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Karachi

February 12, 2017

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‘Don’t let them snatch your free space from you!’

At a KLF session, famous trio Wusatullah Khan, Mubashir Zaidi and Zarrar Khuhro take jabs at intolerance and hate-mongering with their usual wit and humour

In an intriguing session on the second day of the Karachi Literature Festival 2017 on Saturday, cheers and laughter broke out several times in a jam-packed hall as a versatile and vibrant trio of journalists enthralled the audience with their wit and wisdom.  

Kings of sarcasm and satire, celebrated journalists Wusatullah Khan, Mubashir Zaidi and Zarrar Khuhro lamented the growing intolerance and hate-mongering in the country with their quips and jabs.

On the idiosyncratic practice of calling people traitors and infidels on talk shows, Mubahsir Zaidi said the rapid increase in hate speech on television shows was alarming.

“After watching such talk shows, one feels that the world is going end tonight,” he added. “Certificates of ‘being traitors’ are being distributed on TV and as a result, the younger lot who will take our place in the future is being passed on a wrong message that there’s nothing in our society except hate and abhorrence.”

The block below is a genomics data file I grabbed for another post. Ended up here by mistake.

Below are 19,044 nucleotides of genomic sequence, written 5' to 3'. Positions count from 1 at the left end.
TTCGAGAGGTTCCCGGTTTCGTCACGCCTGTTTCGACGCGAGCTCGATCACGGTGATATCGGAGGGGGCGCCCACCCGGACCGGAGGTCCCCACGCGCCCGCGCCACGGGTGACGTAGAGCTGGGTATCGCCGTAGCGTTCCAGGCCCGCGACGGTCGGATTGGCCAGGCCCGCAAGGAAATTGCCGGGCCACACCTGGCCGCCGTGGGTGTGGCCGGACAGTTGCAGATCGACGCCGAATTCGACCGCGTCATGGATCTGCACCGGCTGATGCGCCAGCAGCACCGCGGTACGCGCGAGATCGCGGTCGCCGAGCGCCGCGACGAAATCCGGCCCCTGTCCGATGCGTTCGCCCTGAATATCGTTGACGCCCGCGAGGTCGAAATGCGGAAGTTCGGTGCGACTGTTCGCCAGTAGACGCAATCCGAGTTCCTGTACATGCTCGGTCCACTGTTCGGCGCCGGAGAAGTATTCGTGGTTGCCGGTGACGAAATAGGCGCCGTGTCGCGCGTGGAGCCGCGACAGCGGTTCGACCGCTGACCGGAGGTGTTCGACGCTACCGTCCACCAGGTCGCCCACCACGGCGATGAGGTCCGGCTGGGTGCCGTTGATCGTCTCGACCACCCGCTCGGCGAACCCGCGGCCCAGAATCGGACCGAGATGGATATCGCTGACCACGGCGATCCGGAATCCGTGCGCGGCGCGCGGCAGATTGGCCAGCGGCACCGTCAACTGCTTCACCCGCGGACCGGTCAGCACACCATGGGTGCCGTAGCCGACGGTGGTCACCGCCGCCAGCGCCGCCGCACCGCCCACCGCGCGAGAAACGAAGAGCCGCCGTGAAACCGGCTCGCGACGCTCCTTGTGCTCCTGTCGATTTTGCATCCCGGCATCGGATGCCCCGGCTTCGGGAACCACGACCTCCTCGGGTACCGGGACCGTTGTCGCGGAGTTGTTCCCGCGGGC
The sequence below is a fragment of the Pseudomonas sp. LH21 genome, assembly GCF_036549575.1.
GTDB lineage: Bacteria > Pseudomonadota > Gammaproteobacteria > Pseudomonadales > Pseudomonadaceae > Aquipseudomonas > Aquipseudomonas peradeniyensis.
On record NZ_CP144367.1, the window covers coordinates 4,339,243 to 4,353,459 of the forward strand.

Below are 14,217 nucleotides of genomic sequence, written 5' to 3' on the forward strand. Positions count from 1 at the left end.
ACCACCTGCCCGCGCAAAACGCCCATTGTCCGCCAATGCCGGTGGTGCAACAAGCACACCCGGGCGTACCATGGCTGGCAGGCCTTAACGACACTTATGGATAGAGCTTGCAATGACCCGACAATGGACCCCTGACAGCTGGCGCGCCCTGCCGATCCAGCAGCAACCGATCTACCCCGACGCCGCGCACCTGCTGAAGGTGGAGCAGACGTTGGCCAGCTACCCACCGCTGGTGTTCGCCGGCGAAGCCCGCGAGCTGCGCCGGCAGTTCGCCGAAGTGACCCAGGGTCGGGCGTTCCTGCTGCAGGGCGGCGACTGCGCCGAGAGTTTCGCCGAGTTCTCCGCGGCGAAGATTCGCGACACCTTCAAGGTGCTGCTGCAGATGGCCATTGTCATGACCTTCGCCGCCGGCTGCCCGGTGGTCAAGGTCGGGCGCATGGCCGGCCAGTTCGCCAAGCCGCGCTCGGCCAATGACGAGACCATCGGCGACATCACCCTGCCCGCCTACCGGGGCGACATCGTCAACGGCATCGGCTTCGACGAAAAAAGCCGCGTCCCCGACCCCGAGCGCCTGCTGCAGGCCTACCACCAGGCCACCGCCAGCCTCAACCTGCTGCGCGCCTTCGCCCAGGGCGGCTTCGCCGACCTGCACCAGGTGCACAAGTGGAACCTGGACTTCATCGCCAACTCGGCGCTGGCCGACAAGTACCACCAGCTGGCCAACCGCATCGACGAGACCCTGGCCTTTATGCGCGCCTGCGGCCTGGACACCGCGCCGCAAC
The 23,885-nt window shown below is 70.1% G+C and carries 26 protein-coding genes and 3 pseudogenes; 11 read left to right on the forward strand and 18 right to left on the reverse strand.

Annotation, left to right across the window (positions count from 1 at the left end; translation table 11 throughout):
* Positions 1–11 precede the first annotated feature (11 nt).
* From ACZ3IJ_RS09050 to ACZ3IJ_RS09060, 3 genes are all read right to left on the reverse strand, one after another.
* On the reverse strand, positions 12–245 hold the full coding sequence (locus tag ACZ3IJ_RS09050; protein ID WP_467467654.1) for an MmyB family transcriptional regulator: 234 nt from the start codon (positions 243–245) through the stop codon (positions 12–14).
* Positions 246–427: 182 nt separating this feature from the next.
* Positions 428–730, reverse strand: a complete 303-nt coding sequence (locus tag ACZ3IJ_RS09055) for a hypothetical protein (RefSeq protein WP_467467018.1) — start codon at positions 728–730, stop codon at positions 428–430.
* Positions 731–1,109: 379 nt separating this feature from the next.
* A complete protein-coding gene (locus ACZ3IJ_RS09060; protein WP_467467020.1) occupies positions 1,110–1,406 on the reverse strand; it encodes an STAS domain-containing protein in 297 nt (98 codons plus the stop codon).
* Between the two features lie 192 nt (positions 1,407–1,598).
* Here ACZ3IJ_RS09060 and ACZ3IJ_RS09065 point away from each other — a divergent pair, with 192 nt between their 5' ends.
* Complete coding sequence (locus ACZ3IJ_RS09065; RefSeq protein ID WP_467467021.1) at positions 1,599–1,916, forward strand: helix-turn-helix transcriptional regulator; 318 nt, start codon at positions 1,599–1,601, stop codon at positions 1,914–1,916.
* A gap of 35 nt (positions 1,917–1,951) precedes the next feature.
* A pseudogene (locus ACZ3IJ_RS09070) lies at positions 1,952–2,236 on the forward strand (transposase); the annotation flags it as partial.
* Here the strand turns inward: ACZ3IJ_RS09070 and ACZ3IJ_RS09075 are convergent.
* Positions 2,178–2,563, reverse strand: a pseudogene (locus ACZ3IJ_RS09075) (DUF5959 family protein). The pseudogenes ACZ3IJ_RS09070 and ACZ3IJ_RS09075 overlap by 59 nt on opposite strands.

He said the Pakistani society had been a tolerant one but the situation had worsened so much now that not even people of the same faith and religious sect were ready to accept each other. “We have to struggle collectively to reverse this tide of intolerance and fanaticism.”

Wusatullah Khan said uncertainty and self-censorship had been deliberately injected into the society. “Satire was taken for granted in Pakistan 40 years back,” he noted. “Now, unfortunately, it seems that unnecessary censorship has become part of our genetic code. It is very disturbing for a person like me who has seen a tolerant Pakistan.”

About the complex relationship of journalism and censorship in Pakistan, Khan said journalists should keep testing how much “free space” they had.

“You can give ‘them’ any name, but they have drawn red lines that they don’t want anyone to step over. However, their red lines are not as confined as we have assumed them to be in our minds,” he said.

“If they ask you sit down, don’t lie down,” he suggested. “Instead, try standing up and if you keep testing the space, you’ll be able to stand upright,” he added.

“Setting red lines as a journalist wouldn’t help and in fact more free space would be lost.”

Famous for his gripping tweets, Zarrar Khuhro did not miss the chance to chip in, saying that a mother would feed her children after hearing them shout and cry. “Silence is not an option. Speak up.” The audience burst into laughter as he added that the worst that could happen was the mother making the baby “disappear”.

Citing the example of Germany, Khan said Pakistan could once again become a tolerant society given that the Germans had been through a worse situation.

“Around 20 million were killed during the Second World War but once the Germans decided that they won’t let the Nazi ideology spread further destruction, things changed rapidly. We too need to show our commitment to start the process of reversal so that Pakistan could become tolerant again.”

The session, titled ‘Zara Hut Kay’, was moderated by noted columnist Nadeem Farooq Paracha.

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